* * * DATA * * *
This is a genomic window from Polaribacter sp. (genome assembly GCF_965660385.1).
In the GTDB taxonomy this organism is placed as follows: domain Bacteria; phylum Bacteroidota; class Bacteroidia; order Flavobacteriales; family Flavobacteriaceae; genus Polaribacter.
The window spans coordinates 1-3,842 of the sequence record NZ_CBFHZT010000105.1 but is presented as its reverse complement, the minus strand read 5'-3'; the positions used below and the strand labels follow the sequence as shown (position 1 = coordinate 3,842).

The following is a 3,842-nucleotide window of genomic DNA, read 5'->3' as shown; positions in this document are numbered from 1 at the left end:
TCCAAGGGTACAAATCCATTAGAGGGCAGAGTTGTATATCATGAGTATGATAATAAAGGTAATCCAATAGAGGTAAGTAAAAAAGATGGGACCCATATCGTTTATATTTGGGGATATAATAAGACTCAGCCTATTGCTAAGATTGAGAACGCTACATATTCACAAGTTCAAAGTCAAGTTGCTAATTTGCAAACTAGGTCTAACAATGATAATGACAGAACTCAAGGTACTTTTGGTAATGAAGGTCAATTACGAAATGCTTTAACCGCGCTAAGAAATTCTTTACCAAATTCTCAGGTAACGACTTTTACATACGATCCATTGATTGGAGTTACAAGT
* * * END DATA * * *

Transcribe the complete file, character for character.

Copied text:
This is a genomic window from Polaribacter sp. (genome assembly GCF_965660385.1).
In the GTDB taxonomy this organism is placed as follows: domain Bacteria; phylum Bacteroidota; class Bacteroidia; order Flavobacteriales; family Flavobacteriaceae; genus Polaribacter.
The window spans coordinates 1-3,842 of the sequence record NZ_CBFHZT010000105.1 but is presented as its reverse complement, the minus strand read 5'-3'; the positions used below and the strand labels follow the sequence as shown (position 1 = coordinate 3,842).

The following is a 3,842-nucleotide window of genomic DNA, read 5'->3' as shown; positions in this document are numbered from 1 at the left end:
TCCAAGGGTACAAATCCATTAGAGGGCAGAGTTGTATATCATGAGTATGATAATAAAGGTAATCCAATAGAGGTAAGTAAAAAAGATGGGACCCATATCGTTTATATTTGGGGATATAATAAGACTCAGCCTATTGCTAAGATTGAGAACGCTACATATTCACAAGTTCAAAGTCAAGTTGCTAATTTGCAAACTAGGTCTAACAATGATAATGACAGAACTCAAGGTACTTTTGGTAATGAAGGTCAATTACGAAATGCTTTAACCGCGCTAAGAAATTCTTTACCAAATTCTCAGGTAACGACTTTTACATACGATCCATTGATTGGAGTTACAAGT